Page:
Moreover, if you’re entailed to either the customs union or the single market, you’re entailed to be judged by EU courts. And you’re obliged to pay membership fees for the parts you stay in (the customs union and single market are the main parts, and thus entail the most expensive fees).

Additionally, if you’re committed to the customs union and/or single market, you’re committed to the free movement of goods under EU rules. Thence border control becomes impractical; thence the promise to control the free movement of people becomes impractical.

Let me summarize, to leave no doubt of the enormity of the lies this government is hiding behind a ‘customs arrangement’. In fact, staying in the customs union means staying in the single market, EU jurisdiction, fee-paying obligations, free movement of goods, and thence free movement of people. Yet Britain would have no say in any of those things – because it wouldn’t be a member of the EU.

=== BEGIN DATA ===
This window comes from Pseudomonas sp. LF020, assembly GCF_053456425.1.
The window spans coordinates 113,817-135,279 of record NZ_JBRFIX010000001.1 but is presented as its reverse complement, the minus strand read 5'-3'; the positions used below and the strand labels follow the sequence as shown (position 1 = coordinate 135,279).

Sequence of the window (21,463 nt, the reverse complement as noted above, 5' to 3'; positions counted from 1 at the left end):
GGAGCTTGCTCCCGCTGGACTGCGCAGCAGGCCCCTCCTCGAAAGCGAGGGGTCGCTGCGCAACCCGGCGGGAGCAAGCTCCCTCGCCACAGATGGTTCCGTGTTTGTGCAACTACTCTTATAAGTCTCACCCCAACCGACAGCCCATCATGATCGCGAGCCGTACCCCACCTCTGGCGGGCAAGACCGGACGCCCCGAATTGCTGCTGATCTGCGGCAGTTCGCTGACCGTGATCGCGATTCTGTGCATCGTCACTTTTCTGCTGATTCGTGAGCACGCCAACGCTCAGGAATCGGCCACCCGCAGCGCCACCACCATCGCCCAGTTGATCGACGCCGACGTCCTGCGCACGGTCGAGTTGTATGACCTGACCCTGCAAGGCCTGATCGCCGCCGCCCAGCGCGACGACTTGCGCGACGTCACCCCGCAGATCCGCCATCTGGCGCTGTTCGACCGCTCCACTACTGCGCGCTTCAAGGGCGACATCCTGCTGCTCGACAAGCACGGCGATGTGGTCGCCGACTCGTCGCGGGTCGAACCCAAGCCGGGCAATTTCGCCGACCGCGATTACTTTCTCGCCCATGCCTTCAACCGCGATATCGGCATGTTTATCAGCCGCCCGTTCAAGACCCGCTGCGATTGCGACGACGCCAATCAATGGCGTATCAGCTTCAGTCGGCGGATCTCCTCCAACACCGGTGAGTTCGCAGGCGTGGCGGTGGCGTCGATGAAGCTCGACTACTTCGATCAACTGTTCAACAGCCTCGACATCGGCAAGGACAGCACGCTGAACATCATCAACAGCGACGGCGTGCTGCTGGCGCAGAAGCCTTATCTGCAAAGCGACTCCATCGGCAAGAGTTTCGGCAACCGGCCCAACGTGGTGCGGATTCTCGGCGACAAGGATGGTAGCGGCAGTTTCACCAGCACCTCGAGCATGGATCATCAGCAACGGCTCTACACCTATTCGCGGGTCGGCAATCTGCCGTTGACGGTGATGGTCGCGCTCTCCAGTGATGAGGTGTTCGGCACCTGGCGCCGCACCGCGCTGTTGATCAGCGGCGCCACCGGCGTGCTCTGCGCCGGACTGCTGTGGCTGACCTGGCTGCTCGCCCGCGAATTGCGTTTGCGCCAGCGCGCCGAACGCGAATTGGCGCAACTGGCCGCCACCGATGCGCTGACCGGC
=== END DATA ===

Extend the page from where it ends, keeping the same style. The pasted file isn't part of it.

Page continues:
You might be thinking: ‘I’m so tired and frustrated with three years of confusing spin and procrastination, why don’t we just accept these costs in return for friction-less trade?’ Because you wouldn’t get friction-less trade. If you’re in the customs union alone (like Turkey) you would get all the costs of a customs union, but avoid only checks on rules of origin, while still being expected to check movement certificates.

A customs union would be the worst of all worlds: no influence, no trading sovereignty, still paying fees to the EU, still taking rules and regulations from the EU, still subject to EU courts, still not in control of our borders.

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    Bruce Oliver Newsome
    Bruce Oliver Newsome, Ph.D. is a lecturer in International Relations at the University of San Diego